When Native Americans start vanishing throughout the country and re-appearing in strange places on horseback, Mitch is challenged in ways he never dreamed. In addition, who are the uninvited strangers ransacking some of their homes? Added to this, Jack has taken to odd nocturnal treks. The local sheriff releases hostility he has held against Mitch since high school and something—nobody wants to call them UFOs—has just crashed into several surrounding lakes.

Can Mitch keep himself out of jail? Can Mitch figure out what the strange entities emerging from the lake are and why? Can Mitch protect the beautiful life he and his wife Mabey worked so hard to create? Finally, can Mitch help his eccentric neighbor save the residents of Outlaw River before it’s too late?

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Author Mike Walters

AboutTheAuthor

 

Mike Walters and his debut novel, The Outlaw River Wilde, sprung from an idea while watching Ancient Aliens on the History channel. He intertwines his love of Native American culture and a passion for the Pacific Northwest, primarily his birth state of Oregon. Mike sat down one day and started writing. The characters and story were revealed each and every day he wrote.

“Every session was as if I were reading something new myself for the first time. It was a blast seeing what would happen next. This is why I enjoyed writing this novel so much. ”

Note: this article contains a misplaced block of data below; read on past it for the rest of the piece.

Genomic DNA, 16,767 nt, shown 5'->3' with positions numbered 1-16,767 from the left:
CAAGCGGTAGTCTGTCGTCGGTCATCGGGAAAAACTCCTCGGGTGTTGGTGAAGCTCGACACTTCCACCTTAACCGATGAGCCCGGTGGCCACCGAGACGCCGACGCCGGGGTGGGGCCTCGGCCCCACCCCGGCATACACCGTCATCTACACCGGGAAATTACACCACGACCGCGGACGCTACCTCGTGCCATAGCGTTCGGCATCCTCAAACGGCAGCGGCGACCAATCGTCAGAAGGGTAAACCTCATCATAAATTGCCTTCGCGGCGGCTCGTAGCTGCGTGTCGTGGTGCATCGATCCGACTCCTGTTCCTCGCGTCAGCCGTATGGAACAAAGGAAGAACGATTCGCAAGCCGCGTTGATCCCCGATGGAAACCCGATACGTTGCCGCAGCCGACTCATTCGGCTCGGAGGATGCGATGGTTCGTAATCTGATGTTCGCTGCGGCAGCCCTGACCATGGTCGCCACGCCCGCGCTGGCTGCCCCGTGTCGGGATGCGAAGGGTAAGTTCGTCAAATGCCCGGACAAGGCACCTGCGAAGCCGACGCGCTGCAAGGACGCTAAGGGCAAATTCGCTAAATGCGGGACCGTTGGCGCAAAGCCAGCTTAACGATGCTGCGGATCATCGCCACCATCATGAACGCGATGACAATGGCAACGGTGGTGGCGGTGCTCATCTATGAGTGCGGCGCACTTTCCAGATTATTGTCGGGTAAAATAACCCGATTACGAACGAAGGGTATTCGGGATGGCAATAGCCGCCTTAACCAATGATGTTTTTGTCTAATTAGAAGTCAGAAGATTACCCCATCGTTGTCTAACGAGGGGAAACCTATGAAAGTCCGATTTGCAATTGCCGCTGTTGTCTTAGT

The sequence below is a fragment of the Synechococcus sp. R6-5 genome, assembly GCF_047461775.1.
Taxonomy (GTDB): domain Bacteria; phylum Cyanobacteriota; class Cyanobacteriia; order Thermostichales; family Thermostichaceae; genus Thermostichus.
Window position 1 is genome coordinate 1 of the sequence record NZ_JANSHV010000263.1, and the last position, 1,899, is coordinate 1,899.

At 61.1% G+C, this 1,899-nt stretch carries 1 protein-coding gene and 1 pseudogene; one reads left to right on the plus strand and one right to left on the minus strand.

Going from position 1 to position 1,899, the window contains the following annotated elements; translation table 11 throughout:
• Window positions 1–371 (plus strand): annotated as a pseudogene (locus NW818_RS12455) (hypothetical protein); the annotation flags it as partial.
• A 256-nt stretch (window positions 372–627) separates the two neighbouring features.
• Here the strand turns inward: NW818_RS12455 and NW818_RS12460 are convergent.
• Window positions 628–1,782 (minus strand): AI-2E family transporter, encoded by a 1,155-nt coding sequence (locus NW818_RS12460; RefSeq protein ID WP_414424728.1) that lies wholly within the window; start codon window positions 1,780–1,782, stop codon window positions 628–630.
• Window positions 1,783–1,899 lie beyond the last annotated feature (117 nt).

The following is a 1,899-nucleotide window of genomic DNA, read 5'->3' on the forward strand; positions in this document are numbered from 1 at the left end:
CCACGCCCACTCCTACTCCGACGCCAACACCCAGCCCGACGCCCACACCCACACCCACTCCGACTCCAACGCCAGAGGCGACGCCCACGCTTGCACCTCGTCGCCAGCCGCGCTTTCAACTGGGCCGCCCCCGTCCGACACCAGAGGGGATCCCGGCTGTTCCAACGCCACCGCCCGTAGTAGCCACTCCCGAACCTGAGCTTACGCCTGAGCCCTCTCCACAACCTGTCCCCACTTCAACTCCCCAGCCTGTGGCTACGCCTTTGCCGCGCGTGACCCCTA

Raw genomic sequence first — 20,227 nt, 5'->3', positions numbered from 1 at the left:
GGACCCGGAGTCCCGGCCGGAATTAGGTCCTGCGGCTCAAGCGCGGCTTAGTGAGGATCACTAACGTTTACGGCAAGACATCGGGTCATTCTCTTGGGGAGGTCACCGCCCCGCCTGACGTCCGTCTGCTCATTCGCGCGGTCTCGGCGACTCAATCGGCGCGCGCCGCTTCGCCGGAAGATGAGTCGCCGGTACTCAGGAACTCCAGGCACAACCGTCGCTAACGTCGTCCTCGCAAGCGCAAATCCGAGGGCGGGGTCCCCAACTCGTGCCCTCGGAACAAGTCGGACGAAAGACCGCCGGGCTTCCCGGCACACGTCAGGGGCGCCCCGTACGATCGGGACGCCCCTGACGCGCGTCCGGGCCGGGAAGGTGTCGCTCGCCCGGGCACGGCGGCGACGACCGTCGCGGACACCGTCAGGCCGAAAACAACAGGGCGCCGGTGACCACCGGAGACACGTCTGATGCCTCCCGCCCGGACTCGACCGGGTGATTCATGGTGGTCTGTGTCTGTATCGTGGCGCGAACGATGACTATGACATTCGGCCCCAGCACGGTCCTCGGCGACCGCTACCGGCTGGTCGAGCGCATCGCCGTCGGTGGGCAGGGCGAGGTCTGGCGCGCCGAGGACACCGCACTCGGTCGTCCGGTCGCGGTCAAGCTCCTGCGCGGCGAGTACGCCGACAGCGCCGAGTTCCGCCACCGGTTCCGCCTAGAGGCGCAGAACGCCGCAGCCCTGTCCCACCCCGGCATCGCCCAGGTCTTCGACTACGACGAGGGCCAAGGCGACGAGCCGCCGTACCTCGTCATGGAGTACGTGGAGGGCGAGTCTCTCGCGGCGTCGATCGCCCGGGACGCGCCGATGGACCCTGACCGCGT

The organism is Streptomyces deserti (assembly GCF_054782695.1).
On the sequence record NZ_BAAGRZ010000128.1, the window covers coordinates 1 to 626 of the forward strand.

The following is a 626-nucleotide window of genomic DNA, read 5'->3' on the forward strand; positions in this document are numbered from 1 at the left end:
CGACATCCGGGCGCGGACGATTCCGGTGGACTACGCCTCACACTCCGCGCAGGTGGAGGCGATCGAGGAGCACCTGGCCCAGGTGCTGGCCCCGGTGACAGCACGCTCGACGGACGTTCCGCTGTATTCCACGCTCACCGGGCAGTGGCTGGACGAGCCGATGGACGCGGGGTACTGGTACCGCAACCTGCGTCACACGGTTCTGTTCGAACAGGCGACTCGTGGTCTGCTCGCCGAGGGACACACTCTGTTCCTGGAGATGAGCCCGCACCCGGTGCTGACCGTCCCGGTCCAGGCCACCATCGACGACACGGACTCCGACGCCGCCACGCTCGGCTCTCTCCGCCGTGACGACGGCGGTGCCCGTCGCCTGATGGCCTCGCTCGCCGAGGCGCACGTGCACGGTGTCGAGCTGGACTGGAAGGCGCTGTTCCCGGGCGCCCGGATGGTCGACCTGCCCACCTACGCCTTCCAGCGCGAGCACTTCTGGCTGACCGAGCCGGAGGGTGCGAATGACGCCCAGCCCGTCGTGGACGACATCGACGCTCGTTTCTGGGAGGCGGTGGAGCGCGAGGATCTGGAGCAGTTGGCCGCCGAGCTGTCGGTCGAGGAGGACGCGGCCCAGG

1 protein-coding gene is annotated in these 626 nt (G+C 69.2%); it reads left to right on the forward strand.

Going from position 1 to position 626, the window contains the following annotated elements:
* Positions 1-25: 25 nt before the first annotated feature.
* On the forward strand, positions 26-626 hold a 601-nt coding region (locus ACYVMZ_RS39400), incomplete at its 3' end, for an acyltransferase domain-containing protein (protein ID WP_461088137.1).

Mike is a Director of Marketing & Product at Auto-Graphics, Inc. based in Ontario, CA. That’s California, not Canada. A-G makes software for Libraries, primarily public. So on your visit to the library, when you sit down to search for a book this is the software that A-G makes.

“I am very fortunate to work in an industry that has a meaningful impact on society. It makes going to work each and every day enjoyable. I mean who doesn’t think we need, and who doesn’t love, libraries?”

Mike learned photography as a freshman in high school and later took the passion and used it as a photographer in the United States Air Force. He loves to ride bicycles in SoCal year around, volunteers in Los Angeles at the Westside German Shepherd Rescue taking photos of the beautiful dogs, and has a passion for Micro-brews, particularly Porters and Stouts. You will frequently find him sampling, with his son Alexander, at Claremont Craft Ales, a personal favorite — or one of the many fine breweries in and around Claremont, CA. Mike is currently at work on the follow up to The Outlaw River Wilde, which will be titled – Still Wilde in the Outlaw River. The book should be out later this year or early 2016.

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EXCERPT

Gunther exited the Shack and slid into the city’s white Crown Vic cruiser. He pounded the dashboard with his right hand and cursed. He looked into the rearview mirror and was ashamed at what he saw. Gunther hated Wilde. He allowed the anger to flow. It kept potential tears at bay. He steadied his shaking hand putting the key in the ignition. The sheriff pounded the dashboard one more time for a final release.